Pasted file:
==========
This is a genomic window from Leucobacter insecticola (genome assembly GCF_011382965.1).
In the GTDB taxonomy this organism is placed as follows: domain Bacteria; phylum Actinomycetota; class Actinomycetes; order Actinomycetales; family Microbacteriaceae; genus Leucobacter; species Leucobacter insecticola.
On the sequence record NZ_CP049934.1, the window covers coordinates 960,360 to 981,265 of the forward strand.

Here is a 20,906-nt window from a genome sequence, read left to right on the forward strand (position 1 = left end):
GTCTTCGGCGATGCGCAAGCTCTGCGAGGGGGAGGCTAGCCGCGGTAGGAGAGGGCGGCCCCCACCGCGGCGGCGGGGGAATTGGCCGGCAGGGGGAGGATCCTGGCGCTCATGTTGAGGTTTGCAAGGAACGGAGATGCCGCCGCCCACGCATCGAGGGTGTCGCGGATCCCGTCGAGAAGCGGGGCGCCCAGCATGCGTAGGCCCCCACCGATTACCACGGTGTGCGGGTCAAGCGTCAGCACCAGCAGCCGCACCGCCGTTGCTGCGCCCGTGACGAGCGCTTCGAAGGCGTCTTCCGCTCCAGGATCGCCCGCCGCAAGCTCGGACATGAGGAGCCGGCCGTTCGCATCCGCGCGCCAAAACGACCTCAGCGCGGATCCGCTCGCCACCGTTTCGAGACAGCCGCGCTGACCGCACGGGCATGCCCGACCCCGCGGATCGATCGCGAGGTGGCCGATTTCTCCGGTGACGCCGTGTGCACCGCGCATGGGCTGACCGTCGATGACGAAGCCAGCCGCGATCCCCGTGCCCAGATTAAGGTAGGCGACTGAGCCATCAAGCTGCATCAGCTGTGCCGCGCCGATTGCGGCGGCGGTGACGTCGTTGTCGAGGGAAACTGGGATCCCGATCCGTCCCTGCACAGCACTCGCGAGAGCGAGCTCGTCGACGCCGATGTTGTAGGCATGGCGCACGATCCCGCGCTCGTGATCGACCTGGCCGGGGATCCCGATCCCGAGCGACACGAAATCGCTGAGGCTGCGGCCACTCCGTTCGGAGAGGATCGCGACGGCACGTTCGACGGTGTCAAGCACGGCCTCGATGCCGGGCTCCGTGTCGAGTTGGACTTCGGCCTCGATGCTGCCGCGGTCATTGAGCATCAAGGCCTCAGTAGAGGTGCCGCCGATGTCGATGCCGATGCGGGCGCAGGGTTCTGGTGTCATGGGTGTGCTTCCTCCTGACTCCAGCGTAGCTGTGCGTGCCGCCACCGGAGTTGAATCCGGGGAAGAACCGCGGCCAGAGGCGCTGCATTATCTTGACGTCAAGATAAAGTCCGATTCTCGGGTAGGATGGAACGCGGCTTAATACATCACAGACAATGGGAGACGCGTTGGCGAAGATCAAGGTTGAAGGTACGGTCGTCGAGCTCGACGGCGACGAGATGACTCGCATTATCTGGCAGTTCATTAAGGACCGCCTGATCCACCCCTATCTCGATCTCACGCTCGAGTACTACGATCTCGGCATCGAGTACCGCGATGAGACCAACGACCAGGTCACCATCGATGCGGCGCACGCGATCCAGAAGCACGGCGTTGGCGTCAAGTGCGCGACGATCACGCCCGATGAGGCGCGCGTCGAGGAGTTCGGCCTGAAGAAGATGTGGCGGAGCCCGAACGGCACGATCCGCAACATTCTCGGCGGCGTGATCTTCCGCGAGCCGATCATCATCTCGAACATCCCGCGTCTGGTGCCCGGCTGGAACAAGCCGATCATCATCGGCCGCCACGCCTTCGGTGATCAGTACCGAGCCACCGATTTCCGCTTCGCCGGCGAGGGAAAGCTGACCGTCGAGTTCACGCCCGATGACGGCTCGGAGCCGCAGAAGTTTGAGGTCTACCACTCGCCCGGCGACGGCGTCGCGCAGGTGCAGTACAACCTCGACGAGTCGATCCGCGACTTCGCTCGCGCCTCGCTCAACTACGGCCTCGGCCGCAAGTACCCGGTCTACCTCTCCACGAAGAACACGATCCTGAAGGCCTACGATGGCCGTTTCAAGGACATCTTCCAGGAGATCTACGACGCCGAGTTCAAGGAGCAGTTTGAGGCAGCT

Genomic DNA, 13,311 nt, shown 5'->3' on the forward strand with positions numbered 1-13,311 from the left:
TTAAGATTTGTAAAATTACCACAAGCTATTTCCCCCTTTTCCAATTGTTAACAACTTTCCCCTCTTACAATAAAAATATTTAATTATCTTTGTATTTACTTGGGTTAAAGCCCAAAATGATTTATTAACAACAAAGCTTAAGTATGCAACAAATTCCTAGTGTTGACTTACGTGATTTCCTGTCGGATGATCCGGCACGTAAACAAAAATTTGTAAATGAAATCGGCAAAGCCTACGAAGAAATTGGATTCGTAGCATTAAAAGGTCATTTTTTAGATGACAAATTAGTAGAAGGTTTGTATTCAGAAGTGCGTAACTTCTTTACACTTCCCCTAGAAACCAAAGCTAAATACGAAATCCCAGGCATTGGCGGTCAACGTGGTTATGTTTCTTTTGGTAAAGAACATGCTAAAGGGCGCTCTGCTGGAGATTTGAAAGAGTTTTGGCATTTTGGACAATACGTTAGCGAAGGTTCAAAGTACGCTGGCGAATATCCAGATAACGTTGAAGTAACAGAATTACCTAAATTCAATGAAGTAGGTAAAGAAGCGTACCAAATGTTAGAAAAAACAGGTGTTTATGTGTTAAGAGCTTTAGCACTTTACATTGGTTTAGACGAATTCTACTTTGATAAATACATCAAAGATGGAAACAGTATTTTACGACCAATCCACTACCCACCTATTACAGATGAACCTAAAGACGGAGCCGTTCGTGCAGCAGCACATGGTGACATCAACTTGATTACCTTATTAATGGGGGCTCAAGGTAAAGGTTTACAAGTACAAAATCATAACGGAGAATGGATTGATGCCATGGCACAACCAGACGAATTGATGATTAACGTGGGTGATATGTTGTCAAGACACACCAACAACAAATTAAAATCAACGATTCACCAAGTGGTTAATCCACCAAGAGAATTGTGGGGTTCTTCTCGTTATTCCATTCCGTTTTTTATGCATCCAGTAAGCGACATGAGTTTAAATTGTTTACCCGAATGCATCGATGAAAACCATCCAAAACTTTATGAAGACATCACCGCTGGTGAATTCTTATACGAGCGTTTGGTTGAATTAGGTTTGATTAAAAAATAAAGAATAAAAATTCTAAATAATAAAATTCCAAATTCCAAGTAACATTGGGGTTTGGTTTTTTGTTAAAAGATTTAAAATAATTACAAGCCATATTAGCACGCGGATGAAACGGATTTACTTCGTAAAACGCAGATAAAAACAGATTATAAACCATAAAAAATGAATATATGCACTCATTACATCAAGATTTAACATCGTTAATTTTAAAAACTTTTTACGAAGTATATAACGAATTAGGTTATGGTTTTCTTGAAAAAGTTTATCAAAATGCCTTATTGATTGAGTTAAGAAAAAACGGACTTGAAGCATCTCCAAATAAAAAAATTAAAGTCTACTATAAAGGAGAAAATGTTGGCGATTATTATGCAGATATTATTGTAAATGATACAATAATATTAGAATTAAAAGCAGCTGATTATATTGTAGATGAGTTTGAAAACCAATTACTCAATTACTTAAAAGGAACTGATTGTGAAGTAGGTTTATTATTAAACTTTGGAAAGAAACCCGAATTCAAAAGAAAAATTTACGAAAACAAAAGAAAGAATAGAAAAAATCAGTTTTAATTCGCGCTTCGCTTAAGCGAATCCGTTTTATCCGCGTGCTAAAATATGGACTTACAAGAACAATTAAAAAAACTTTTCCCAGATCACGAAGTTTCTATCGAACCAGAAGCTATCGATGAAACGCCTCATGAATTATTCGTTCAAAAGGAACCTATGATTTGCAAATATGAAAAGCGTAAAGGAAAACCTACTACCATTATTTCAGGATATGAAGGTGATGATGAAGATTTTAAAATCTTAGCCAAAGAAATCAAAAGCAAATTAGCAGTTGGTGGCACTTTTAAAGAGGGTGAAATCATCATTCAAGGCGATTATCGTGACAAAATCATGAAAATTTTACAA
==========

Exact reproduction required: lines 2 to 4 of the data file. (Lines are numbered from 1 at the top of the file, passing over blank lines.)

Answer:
In the GTDB taxonomy this organism is placed as follows: domain Bacteria; phylum Actinomycetota; class Actinomycetes; order Actinomycetales; family Microbacteriaceae; genus Leucobacter; species Leucobacter insecticola.
On the sequence record NZ_CP049934.1, the window covers coordinates 960,360 to 981,265 of the forward strand.

Here is a 20,906-nt window from a genome sequence, read left to right on the forward strand (position 1 = left end):